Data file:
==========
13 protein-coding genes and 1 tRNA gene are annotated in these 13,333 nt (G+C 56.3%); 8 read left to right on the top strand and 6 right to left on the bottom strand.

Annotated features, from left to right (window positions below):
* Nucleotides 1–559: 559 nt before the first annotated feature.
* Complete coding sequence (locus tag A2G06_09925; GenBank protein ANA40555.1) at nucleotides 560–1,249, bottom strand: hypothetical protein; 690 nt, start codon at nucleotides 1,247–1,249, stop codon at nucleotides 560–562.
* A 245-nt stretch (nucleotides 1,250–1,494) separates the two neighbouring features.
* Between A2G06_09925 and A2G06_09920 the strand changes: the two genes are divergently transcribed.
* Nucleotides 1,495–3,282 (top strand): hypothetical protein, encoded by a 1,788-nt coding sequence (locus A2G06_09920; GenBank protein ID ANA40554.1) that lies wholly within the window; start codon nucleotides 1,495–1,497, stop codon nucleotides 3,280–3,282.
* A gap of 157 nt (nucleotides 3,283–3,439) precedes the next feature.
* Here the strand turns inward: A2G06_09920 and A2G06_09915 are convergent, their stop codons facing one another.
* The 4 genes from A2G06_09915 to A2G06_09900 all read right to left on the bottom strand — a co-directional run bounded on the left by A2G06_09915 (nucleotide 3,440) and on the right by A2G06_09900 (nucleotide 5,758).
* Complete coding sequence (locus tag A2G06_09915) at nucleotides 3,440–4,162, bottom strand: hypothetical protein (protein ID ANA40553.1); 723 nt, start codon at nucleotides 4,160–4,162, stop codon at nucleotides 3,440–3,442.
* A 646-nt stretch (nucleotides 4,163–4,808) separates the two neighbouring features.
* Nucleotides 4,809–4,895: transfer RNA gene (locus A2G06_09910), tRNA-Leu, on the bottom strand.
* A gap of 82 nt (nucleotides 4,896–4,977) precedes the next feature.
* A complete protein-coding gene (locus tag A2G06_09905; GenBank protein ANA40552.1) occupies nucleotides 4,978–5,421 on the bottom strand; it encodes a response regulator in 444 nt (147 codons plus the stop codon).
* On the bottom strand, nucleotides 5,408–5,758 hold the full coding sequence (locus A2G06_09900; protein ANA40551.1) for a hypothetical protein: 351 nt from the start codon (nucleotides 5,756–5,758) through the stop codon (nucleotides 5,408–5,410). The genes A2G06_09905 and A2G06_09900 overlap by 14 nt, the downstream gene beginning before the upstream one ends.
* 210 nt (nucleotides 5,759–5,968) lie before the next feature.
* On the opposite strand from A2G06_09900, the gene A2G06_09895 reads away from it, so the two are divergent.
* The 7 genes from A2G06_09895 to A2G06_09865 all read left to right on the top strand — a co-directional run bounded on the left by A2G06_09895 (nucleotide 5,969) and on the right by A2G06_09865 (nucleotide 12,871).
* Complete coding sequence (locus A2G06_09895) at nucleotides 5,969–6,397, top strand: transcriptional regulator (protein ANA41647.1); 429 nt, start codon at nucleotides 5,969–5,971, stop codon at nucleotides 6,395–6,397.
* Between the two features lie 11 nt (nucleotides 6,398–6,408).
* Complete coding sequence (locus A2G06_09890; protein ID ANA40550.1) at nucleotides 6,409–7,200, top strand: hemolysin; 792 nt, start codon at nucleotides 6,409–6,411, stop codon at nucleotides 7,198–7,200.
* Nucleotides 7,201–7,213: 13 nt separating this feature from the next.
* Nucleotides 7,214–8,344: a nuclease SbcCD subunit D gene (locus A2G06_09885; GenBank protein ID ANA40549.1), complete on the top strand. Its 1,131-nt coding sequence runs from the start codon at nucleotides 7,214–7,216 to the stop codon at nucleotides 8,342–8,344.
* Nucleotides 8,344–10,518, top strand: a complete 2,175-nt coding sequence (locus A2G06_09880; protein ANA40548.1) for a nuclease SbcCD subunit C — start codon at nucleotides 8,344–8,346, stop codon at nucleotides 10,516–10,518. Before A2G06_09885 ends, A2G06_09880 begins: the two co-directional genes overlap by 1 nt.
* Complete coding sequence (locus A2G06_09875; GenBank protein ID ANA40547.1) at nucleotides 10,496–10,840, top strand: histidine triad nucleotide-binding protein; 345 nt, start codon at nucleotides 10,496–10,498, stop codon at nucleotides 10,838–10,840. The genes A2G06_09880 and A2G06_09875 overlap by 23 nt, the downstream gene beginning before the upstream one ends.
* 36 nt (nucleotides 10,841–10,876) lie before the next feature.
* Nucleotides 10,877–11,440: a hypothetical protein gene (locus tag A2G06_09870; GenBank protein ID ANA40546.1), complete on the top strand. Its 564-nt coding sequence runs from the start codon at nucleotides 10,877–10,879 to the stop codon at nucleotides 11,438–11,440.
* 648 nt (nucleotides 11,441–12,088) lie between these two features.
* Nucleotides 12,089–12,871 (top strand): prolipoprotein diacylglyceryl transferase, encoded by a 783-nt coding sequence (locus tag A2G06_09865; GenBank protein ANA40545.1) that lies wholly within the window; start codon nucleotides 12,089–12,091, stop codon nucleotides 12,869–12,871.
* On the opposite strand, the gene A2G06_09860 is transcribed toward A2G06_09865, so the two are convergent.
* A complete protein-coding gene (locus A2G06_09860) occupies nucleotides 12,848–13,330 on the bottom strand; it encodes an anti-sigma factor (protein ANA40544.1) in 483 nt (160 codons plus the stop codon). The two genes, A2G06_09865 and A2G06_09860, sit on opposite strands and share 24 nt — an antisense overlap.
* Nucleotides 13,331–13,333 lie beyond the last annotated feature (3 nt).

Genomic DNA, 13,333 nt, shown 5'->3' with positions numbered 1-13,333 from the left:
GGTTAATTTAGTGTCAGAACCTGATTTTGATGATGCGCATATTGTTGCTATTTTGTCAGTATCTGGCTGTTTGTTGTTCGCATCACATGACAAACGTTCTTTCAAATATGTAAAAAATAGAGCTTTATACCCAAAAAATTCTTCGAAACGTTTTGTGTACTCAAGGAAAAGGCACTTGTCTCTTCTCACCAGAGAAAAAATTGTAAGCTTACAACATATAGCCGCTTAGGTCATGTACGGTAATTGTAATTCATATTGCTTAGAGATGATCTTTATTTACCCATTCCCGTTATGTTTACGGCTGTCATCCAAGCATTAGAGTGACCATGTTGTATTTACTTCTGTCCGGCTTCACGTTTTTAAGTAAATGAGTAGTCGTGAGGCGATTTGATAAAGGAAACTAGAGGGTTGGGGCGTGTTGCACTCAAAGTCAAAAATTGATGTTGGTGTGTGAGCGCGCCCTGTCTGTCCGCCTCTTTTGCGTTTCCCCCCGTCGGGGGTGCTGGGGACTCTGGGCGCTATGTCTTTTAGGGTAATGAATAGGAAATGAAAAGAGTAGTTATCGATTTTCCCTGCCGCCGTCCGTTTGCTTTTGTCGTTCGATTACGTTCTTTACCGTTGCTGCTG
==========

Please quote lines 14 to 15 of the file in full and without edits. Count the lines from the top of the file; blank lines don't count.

* A gap of 82 nt (nucleotides 4,896–4,977) precedes the next feature.
* A complete protein-coding gene (locus tag A2G06_09905; GenBank protein ANA40552.1) occupies nucleotides 4,978–5,421 on the bottom strand; it encodes a response regulator in 444 nt (147 codons plus the stop codon).